Facebook (FB) has big plans for expanding in the world of financial services. It wants to become the planet’s preeminent digital wallet and supplant established players like PayPal (PYPL) in the process.
The social network's Novi division will be “a next generation digital wallet” built upon cryptocurrency that will be nothing short of a new “protocol for money on the internet,” according to David Marcus, head of Facebook Financial, who's taking the lead in launching Novi in the coming months.
Facebook aims to create something with capabilities that people are compelled to try at least once, especially when they need to send money overseas. But Facebook knows it has something pressing to take care of before people widely embrace Novi. “We plan to earn people's trust,” Marcus said. "...But it will take time, and I'm cognizant of that."
Facebook has struggled to gain people's trust for years, especially after the Cambridge Analytica scandal in 2018, when reports emerged that a firm hired by the Trump campaign had harvested the data of millions of unwitting Facebook users.
Marcus — a former PayPal president who later served as Facebook's vice president of messaging products — spoke to Yahoo Finance's editor-in-chief, Andy Serwer, as part of a wide-ranging conversation for Yahoo Finance's weekly series, Influencers with Andy Serwer.
‘You'll have interoperability’
Novi is being launched in conjunction with the launch of Diem, a pending cryptocurrency project from Facebook that initially became known to the public in 2018. The project, originally called Libra, faced a number of setbacks, and in 2019 financial giants like Mastercard and Visa abandoned the project.
Rebranded Diem, the project now operates as an independent association but retains close ties to Facebook and has Marcus on its board of directors. With Novi, Marcus hopes to leverage Facebook's advantages in the digital wallet space.
Currently, Marcus said, digital wallets can't communicate with one another. Imagine a world where somebody using Gmail couldn't send an email to a person using Yahoo Mail, he postulated. “That's true for money in wallets today,” he said.
With Novi, he said, “You'll have interoperability."
The idea is that Novi — a standalone app that will also plug into Facebook's products — will be able to convert your local currency into cryptocurrency, and vice versa. "You can use your local currency to purchase Diem," Novi's FAQ said, "and also convert Diem back to your local currency when you want to withdraw."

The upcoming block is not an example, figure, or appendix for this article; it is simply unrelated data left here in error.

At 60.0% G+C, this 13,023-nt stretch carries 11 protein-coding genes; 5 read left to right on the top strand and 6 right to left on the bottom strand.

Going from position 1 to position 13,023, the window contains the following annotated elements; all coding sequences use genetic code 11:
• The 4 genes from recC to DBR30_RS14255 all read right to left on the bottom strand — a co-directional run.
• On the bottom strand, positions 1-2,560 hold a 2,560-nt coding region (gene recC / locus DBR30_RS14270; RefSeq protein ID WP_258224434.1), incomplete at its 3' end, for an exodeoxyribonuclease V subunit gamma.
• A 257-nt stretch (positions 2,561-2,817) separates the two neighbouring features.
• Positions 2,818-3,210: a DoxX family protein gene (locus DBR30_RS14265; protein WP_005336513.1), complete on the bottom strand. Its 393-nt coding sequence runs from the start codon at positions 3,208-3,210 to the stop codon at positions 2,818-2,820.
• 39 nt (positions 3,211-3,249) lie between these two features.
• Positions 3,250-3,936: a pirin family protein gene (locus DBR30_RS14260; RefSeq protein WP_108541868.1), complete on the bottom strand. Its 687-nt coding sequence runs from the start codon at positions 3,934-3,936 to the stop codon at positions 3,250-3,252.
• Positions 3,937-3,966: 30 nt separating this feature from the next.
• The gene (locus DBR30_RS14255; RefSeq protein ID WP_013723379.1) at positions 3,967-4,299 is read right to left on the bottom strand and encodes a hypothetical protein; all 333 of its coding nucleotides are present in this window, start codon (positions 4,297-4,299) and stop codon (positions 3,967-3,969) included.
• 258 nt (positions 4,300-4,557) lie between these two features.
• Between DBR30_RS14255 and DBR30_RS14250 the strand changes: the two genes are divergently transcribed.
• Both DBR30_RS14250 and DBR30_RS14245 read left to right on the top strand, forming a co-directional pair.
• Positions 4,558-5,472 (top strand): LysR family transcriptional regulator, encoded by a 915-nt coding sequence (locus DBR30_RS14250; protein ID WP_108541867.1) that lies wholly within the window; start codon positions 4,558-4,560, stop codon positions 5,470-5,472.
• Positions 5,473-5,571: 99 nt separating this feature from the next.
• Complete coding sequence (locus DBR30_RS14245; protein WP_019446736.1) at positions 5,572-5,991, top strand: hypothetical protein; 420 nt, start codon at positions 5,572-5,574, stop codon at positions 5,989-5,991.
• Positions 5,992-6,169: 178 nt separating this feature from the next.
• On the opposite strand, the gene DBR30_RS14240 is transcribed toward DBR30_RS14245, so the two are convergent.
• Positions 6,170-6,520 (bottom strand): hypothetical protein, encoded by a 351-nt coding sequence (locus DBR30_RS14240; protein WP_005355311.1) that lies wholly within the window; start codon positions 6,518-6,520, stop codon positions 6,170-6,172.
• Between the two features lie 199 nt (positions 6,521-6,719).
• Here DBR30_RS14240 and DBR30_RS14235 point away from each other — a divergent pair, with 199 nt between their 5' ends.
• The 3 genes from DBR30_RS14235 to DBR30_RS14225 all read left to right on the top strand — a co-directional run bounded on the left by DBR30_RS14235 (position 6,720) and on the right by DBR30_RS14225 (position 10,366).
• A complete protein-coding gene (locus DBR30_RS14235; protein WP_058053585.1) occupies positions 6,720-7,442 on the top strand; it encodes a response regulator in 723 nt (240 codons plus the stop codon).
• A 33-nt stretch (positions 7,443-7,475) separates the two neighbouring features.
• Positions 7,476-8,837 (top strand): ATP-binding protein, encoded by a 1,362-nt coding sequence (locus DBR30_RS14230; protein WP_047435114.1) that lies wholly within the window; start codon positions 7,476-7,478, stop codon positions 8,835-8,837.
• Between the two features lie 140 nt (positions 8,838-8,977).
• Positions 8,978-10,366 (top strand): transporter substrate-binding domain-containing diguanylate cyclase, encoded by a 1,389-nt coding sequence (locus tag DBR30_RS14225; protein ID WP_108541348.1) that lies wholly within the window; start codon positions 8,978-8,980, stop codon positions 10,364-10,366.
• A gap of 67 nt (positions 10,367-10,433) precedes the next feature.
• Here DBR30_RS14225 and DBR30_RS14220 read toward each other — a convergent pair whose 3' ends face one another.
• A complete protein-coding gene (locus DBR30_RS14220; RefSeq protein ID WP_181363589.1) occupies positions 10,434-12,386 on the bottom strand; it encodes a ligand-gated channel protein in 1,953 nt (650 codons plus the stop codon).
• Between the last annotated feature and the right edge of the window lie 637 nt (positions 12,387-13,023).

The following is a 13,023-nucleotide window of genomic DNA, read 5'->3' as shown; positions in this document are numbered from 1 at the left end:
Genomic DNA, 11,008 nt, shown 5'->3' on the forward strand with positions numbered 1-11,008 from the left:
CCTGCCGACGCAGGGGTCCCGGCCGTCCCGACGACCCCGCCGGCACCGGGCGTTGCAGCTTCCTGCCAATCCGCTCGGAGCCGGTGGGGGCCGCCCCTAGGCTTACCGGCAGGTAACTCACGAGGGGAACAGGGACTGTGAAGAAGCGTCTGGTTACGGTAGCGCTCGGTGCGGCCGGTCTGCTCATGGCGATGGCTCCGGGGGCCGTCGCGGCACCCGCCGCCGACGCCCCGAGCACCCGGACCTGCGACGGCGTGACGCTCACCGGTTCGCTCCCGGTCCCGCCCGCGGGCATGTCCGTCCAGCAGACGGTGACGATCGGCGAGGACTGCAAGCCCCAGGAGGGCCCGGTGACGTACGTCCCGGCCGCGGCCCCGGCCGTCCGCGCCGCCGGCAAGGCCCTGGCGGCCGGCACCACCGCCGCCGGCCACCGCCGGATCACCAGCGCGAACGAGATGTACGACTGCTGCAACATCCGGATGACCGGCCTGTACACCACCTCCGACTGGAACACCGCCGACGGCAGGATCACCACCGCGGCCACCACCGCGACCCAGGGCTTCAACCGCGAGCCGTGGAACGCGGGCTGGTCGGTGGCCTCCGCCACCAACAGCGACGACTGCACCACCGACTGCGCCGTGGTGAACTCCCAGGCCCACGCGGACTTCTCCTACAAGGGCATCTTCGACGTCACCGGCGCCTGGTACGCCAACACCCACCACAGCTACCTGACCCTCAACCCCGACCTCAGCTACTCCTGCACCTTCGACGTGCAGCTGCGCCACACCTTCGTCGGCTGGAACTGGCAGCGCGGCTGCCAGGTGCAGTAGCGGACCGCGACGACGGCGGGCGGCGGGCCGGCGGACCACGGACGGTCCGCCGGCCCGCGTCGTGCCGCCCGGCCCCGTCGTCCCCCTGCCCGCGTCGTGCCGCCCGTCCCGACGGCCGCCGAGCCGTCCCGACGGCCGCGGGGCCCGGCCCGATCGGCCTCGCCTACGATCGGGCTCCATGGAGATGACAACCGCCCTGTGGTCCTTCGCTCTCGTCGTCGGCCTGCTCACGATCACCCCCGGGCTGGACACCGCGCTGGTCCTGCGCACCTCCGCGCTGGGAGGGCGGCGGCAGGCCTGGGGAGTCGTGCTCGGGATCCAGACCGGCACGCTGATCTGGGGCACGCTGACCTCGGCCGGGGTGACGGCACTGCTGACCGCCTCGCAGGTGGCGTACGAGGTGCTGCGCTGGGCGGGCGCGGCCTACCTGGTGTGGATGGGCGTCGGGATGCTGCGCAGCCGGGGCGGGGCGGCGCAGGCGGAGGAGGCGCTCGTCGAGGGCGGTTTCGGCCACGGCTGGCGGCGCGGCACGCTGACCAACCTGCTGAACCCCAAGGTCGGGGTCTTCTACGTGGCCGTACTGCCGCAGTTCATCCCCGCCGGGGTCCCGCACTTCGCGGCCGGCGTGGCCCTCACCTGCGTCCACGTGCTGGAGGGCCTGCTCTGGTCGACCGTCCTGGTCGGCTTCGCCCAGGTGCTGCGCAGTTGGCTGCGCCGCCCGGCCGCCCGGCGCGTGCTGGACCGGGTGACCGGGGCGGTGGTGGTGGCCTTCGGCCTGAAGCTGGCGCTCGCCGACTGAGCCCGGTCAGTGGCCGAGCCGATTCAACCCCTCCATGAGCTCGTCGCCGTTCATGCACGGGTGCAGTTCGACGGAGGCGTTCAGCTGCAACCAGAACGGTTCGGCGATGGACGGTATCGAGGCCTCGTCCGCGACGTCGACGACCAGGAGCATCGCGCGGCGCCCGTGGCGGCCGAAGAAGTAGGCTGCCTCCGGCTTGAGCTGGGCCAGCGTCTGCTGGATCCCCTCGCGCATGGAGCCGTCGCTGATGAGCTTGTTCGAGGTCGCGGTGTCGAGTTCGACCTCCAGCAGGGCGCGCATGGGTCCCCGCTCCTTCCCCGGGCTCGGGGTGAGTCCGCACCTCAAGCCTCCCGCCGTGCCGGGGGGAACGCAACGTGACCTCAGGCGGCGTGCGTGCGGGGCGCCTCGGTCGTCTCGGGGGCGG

Facebook is even building out "local cash out points" around the world so customers without bank accounts can convert their Diem coins into the local currency.
'Your financial data is not going to be commingled with your social data’
In essence, Facebook is trying to leverage its massive scale and built-in advantages while avoiding some of the baggage the company has built up over the years over user privacy and targeted ads.
“I want to be super clear on this,” Marcus says. “No data that will be used in Novi can or will be used for ad targeting, or for any purposes around the ad model ... Your financial data is not going to be commingled with your social data.”
Facebook Financial also had stops and starts that may give some potential users pause. Diem was initially launched under the name Libra and immediately drew the attention of regulators and watchdogs. And after CEO Mark Zuckerberg endured a grilling in Washington over the cryptocurrency, the company pivoted the coin’s mission, scope, and even its name. It was rebranded as Diem in December 2020.
Novi’s website notes that it used to be called calibra.
But Marcus thinks Diem and Novi are almost ready for primetime, with a planned rollout beginning later this year and going into 2022. “We want to be very deliberate in the way that we scale the product,” he says.
Ben Werschkul is a writer and producer for Yahoo Finance in Washington, DC.